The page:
Bridging the gap – Göte­borg zu Besuch

Bridging the gap – Göte­borg zu Besuch

22.11.2023

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Archi­tektur-Studie­rende der Chal­mers Univer­sity of Tech­no­logy Gothen­burg geben Einblick in ihren Besuch im Gruben­mann Museum

Combi­ning studies with real-world expe­ri­ences can be a fanta­stic and enri­ching journey, as it was for us from the Archi­tec­ture and Engi­nee­ring Program at Chal­mers Univer­sity of Tech­no­logy in Gothen­burg, Sweden, during our visit to Teufen.

Our first thought when step­ping into the museum was: «This building’s primary purpose was not to be a museum.» This actually fit the theme of our study trip perfectly, to reuse buil­dings in which their original purpose disap­pears, instead of demo­li­shing them. Up on the second floor, the house itself, with its exposed struc­tural system, was the first example we got to study. We learned about primary and secon­dary load-bearing and the inno­va­tive fastenings of the time used to transfer loads.

Bridging the gap between theory and practice

One striking aspect of the Gruben­mann family’s legacy is their approach to lear­ning cons­truc­tion tech­no­logy. In contrast to us as archi­tec­ture students today, who prima­rily learn through theo­re­tical educa­tion, they acquired their know­ledge through prac­tical expe­ri­ence. This hands-on approach allowed them to develop an inti­mate under­stan­ding of cons­truc­tion tech­ni­ques and mate­rials, empha­si­zing the importance of lear­ning through doing.

The approach of lear­ning was an itera­tive process that spanned gene­ra­tions. Know­ledge was passed down from one family member to the next, resul­ting in a conti­nuous refi­ne­ment of cons­truc­tion tech­ni­ques. Museums like Gruben­mann are essen­tial as they provide a window into this histo­rical itera­tive lear­ning process. Some of the Grubenmann’s cons­truc­tions no longer exist, making it impos­sible to study them in reality. The scale models in the museum become inva­luable tools for us as visi­tors, offe­ring a glimpse into the past that would other­wise be lost.

The models

One model that stayed in our minds was a church roof, where a bow-shaped wooden beam is used to support the roof’s weight without the need for pillars inside the church. The long sides of the church don’t require addi­tional support because the short walls and the arch effec­tively can carry the load. Such a clever solu­tion to combine a bridge cons­truc­tion into a church roof.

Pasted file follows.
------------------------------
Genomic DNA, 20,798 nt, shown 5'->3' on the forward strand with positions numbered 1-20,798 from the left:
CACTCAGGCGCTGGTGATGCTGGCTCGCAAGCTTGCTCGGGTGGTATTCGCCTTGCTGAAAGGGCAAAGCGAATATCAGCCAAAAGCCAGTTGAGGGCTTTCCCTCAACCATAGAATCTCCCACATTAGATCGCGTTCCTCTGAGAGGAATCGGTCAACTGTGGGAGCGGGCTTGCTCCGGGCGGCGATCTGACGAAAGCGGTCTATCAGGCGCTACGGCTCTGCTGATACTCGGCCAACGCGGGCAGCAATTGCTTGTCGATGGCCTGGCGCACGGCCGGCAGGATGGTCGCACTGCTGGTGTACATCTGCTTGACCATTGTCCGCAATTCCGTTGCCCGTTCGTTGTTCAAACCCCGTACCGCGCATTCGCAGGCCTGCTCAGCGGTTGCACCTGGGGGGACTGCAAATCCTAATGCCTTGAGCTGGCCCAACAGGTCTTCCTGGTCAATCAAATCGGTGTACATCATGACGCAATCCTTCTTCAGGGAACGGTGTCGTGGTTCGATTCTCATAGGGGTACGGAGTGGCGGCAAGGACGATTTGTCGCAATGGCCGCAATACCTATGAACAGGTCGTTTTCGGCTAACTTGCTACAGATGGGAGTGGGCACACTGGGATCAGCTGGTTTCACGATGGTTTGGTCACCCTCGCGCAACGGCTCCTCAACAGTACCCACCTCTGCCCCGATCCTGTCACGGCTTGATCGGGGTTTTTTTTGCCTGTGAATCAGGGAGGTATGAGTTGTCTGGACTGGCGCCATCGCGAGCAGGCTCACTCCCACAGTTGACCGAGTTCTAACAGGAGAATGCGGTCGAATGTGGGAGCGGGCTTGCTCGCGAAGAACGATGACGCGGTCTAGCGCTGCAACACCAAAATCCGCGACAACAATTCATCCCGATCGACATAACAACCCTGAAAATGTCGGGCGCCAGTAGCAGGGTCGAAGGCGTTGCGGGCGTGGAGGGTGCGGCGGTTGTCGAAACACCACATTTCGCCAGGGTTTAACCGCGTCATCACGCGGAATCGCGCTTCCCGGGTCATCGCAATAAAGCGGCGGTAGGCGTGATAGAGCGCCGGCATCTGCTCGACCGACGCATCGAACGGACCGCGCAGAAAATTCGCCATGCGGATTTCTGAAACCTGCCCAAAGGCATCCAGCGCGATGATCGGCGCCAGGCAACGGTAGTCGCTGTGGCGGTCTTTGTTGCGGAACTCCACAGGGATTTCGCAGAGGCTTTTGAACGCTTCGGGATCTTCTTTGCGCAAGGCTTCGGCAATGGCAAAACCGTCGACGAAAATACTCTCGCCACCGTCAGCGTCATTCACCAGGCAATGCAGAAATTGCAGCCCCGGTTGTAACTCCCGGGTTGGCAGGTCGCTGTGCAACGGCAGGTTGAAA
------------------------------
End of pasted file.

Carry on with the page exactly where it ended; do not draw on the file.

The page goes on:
While the scale models of Grubenmann’s cons­truc­tions provide inva­luable insights, it is essen­tial to view them with a critical eye. Model buil­ders may not have repli­cated the real buil­dings and bridges with abso­lute precision, as they are, after all, repre­sen­ta­tions. However, despite poten­tial inac­cu­ra­cies, these models serve as fanta­stic educa­tional tools. As students, we could ask ques­tions to better compre­hend the prin­ci­ples of cons­truc­tion. As well as they enable our teachers to explain the cons­truc­tion of struc­tures in a pedago­gical way, bridging the gap between theo­re­tical know­ledge and prac­tical understanding.

Embra­cing failure as a path to knowledge

Another note­worthy aspect that the Gruben­mann family’s journey reminded us about is the willing­ness to embrace failure as an inherent part of the lear­ning process. With limited know­ledge, they had to expe­ri­ment and mistakes led to valuable insights and progress in the cons­truc­tion industry. This serves as a reminder for us students to be humble in the face of uncer­tainty and to see it as a driving force for lear­ning and growth. We must not forget that failure is a step­ping stone to success.

The idea that someone could acquire such exten­sive know­ledge without a formal engi­nee­ring or master builder educa­tion felt quite remar­kable to us, as present-day engi­nee­ring and archi­tec­ture students. Gruben­manns itera­tive lear­ning process and the persis­tent drive to create more advanced and more opti­mized cons­truc­tions after each project left moti­va­tion and strong impres­sion on us.

Engi­nee­ring and archi­tec­ture as living subjects

In conclu­sion, our journey to the museum was a memo­rable and inspi­ring expe­ri­ence. It gave us a deeper under­stan­ding of archi­tec­ture and cons­truc­tion engi­nee­ring and how inno­va­tive solu­tions have shaped the world’s bridges. We could see the connec­tion between our studies and the real world in a way that enri­ches our upco­ming years in school and future careers. It was a reminder that engi­nee­ring and archi­tec­ture are living subjects that continue to evolve and shape our world. We left the museum with a sense of admi­ra­tion and humi­lity toward the crea­tive and tech­nical geni­uses who paved the way for the impres­sive bridges we see today.

Authors: Linnea, Made­lene, Molly & Tone Bergh

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